Make Kent Johnson's suggested changes
Added headings, linked to editing advice, reworded editor text.
|Deletions are marked like this.||Additions are marked like this.|
|Line 2:||Line 2:|
|== Beginner's Guide to Python ==||= Beginner's Guide to Python =|
|Line 6:||Line 6:|
|'''New to Python?'''||== New to Python? ==|
|Line 9:||Line 9:|
== Getting Python ==
|Line 17:||Line 19:|
|At some stage, you'll want to edit and save your program code. Take a look at HowToEditPythonCode for some advice and recommendations.
== Learning Python ==
|Line 21:||Line 27:|
|Line 34:||Line 39:|
|editor. To get started you can use any editor you are familiar with such
as Note''''''Pad, vi, or Emacs. As you gain
experience you may want to use a text editor with features that help
you write Python programs. A comprehensive list is on the PythonEditors page.
|editor. To get started you can use any editor you are familiar with - even something like Notepad - but as you gain experience you may want to use a text editor with features that help you write Python programs. See PythonEditors for a list of programs friendly to Python code editing.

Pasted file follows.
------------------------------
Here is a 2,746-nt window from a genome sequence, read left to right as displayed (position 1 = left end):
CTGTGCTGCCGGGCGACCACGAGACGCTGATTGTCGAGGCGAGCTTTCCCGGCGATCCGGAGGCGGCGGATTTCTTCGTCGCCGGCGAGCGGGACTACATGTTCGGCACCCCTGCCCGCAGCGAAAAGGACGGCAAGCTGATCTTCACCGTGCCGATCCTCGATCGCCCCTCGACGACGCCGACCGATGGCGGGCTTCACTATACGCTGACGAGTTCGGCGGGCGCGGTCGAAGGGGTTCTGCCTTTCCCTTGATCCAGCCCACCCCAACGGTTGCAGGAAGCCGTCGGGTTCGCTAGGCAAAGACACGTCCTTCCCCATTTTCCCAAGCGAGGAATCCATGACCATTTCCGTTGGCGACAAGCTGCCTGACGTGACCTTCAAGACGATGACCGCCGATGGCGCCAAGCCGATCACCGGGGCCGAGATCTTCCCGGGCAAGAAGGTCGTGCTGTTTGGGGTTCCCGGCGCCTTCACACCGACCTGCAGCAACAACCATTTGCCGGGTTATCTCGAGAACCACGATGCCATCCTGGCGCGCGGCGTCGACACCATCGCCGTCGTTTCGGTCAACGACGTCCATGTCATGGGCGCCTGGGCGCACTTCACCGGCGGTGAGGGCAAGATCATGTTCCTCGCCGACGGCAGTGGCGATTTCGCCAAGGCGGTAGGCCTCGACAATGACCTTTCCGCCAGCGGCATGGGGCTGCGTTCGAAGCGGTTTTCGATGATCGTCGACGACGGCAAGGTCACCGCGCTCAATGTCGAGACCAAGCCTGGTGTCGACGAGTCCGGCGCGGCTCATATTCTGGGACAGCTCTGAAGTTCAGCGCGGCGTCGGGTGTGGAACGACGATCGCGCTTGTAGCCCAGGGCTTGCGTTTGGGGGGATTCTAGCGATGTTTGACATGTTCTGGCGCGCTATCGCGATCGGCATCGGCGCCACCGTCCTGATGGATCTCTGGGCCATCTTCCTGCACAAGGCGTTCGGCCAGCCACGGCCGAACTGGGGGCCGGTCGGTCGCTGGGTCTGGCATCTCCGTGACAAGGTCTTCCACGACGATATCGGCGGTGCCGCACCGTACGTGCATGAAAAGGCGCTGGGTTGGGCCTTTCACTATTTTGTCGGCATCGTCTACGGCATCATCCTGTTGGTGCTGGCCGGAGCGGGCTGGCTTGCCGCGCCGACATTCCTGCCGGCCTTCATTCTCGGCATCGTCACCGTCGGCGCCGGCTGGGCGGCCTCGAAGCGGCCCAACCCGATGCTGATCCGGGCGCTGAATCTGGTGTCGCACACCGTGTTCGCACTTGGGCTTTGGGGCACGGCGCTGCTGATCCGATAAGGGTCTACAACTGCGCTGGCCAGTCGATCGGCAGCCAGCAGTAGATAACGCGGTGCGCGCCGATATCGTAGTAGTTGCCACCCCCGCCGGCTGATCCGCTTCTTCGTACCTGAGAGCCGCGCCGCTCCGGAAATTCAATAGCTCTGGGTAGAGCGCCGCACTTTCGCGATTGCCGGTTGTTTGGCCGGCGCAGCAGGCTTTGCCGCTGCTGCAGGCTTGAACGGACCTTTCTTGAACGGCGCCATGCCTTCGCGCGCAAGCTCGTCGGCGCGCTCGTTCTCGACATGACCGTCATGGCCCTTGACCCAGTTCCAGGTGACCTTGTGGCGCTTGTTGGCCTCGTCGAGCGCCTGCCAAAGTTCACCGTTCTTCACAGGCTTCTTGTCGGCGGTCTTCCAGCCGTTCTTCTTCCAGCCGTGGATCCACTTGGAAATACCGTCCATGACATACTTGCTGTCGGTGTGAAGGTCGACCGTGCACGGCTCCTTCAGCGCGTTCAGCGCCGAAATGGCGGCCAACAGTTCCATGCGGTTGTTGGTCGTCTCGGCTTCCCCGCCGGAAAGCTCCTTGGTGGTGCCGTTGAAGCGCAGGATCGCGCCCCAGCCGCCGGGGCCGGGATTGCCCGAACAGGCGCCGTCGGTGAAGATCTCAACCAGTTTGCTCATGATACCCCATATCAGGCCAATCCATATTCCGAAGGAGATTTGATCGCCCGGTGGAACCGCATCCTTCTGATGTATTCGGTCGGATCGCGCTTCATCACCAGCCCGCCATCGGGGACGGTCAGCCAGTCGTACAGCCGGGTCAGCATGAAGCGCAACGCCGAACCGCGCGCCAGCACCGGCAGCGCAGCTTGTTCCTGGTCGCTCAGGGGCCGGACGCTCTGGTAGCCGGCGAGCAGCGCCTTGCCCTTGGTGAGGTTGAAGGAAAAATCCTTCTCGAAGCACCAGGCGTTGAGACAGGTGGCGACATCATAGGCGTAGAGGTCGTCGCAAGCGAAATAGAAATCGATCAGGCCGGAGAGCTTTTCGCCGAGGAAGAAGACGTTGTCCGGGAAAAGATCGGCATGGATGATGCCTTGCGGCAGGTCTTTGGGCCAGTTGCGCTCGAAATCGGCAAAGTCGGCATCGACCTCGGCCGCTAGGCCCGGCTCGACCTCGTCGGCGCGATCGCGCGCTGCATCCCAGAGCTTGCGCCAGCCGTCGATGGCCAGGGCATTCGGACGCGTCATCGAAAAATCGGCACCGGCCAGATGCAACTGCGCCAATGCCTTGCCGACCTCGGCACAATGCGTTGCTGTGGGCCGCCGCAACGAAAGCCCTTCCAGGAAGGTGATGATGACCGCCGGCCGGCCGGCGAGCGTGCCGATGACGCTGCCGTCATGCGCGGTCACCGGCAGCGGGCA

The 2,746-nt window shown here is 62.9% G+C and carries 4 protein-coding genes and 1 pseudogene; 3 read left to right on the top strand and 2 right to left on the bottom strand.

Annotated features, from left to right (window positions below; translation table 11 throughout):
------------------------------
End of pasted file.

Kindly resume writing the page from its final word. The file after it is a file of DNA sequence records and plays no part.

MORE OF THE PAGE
== Need Help? ==
Beginner's Guide to Python
New to programming? Python is free, and easy to learn if you know where to start! This guide will help you to get started quickly.
New to Python?
Read ["BeginnersGuide/Overview"] for a short explanation of what Python is.
Next, install the Python interpreter on your computer. This is the program that reads Python programs and carries out their instructions; you need it before you can do any Python programming.
See ["BeginnersGuide/Download"] for instructions for downloading the correct version of Python.
At some stage, you'll want to edit and save your program code. Take a look at HowToEditPythonCode for some advice and recommendations.
Next, read a tutorial and try some simple experiments with your new Python interpreter.
If you've never programmed before, see ["BeginnersGuide/NonProgrammers"] for a list of suitable tutorials.
- If you have previous programming experience, consult ["BeginnersGuide/Programmers"], which lists more advanced tutorials.
If English isn't your first language, you might be more comfortable with a tutorial that's been translated into your language. Consult python.org's [http://www.python.org/doc/NonEnglish.html list of Non-English resources].
Most tutorials assume you know how to run a program on your computer. If you are using Windows and need help with this, see [http://www.python.org/doc/faq/windows.html#how-do-i-run-a-python-program-under-windows How do I Run a Program Under Windows].
Once you've read a tutorial, you can browse through [http://docs.python.org Python's online documentation]. It includes [http://docs.python.org/tut/ a tutorial] that may be helpful, [http://docs.python.org//lib/ a Library Reference] that lists all of the modules that come standard with Python, and [http://docs.python.org/ref/ the Language Reference] for a complete (if rather dry) explanation of Python's syntax.